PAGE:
Peter Bradford Benchley was an American author best known for writing the novel Jaws and co-writing the screenplay for its highly successful film adaptation. The success of the book led to many publishers commissioning books about mutant rats, rabid dogs and the like threatening communities. The subsequent film directed by Steven Spielberg and co-written by Benchley is generally acknowledged as the first summer blockbuster. Benchley also wrote The Deep and The Island which were also adapted into films.

Blurb

The classic, blockbuster thriller of man-eating terror that inspired the Steven Spielberg movie and made millions of beachgoers afraid to go into the water. Experience the thrill of helpless horror again—or for the first time!

Review

This is a book that has been sat on my TBR list for way too long and because I was going to be swimming in the ocean and sat on the beach a lot I thought I had better read a book about a man-eating shark.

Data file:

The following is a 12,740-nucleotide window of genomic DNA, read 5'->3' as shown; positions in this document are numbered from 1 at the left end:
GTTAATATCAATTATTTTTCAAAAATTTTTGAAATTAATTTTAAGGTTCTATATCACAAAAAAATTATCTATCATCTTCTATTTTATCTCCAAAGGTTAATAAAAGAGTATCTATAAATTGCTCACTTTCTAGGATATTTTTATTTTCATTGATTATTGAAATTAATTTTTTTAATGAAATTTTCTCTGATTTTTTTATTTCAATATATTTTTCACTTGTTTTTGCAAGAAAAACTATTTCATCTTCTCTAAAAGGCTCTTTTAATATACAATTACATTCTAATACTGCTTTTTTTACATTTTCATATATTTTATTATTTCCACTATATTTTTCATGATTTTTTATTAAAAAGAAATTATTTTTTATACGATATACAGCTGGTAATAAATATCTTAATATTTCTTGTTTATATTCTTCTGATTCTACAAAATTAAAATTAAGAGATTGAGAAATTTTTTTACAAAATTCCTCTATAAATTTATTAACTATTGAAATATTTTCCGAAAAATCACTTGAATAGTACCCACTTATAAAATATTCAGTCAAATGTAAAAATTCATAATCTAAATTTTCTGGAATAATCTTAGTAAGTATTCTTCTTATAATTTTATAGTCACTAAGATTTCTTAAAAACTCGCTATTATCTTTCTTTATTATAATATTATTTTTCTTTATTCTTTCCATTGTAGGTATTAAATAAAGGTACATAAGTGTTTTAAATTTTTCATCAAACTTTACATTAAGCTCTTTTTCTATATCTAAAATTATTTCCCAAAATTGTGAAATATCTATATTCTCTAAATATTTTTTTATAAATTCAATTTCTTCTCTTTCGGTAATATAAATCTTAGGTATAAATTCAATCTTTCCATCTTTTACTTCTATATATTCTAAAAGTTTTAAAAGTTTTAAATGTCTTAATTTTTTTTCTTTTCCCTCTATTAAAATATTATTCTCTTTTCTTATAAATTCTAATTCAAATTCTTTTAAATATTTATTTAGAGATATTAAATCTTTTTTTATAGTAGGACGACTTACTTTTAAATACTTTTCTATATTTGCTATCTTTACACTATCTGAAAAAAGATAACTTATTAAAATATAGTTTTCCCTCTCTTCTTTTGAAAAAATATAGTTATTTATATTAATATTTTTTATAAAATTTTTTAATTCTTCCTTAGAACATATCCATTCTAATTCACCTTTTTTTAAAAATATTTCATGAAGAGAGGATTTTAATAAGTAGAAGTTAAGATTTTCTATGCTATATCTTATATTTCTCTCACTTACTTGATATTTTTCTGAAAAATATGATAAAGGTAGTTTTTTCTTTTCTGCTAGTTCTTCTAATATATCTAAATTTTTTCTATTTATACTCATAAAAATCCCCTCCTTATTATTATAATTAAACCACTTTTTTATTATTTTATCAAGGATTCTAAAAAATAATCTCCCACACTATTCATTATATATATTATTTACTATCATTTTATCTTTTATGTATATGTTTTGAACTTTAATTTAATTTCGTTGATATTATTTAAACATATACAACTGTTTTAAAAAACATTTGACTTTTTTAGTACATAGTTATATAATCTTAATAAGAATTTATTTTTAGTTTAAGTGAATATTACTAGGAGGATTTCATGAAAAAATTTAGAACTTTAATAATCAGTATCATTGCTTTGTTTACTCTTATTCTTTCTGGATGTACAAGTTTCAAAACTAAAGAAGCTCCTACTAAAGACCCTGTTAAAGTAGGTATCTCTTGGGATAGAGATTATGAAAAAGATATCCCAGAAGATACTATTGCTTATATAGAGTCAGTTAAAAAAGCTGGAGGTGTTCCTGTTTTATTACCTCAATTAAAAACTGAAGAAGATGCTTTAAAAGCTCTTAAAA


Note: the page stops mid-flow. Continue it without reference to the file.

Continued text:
I have always loved the film adaptation of this book and the book did not disappoint me. From the very beginning of this book I was hooked. I think the main thing that immediately caught my attention was the fact that Benchley has written the shark’s perspective in the book and he has not done it in a corny manner but in a realistic way that a shark would think.

The character I did not like was Ellen, she was in my humble opinion a vile woman who did not deserve the life she had. She did not appreciate her husband or the life he is working so hard for. She was never happy and made her long suffering husband unhappy as well. All Chief Brody wants is to make his wife and children happy and his kids ignore him and watch TV and his wife takes sleeping pills rather than talk to him.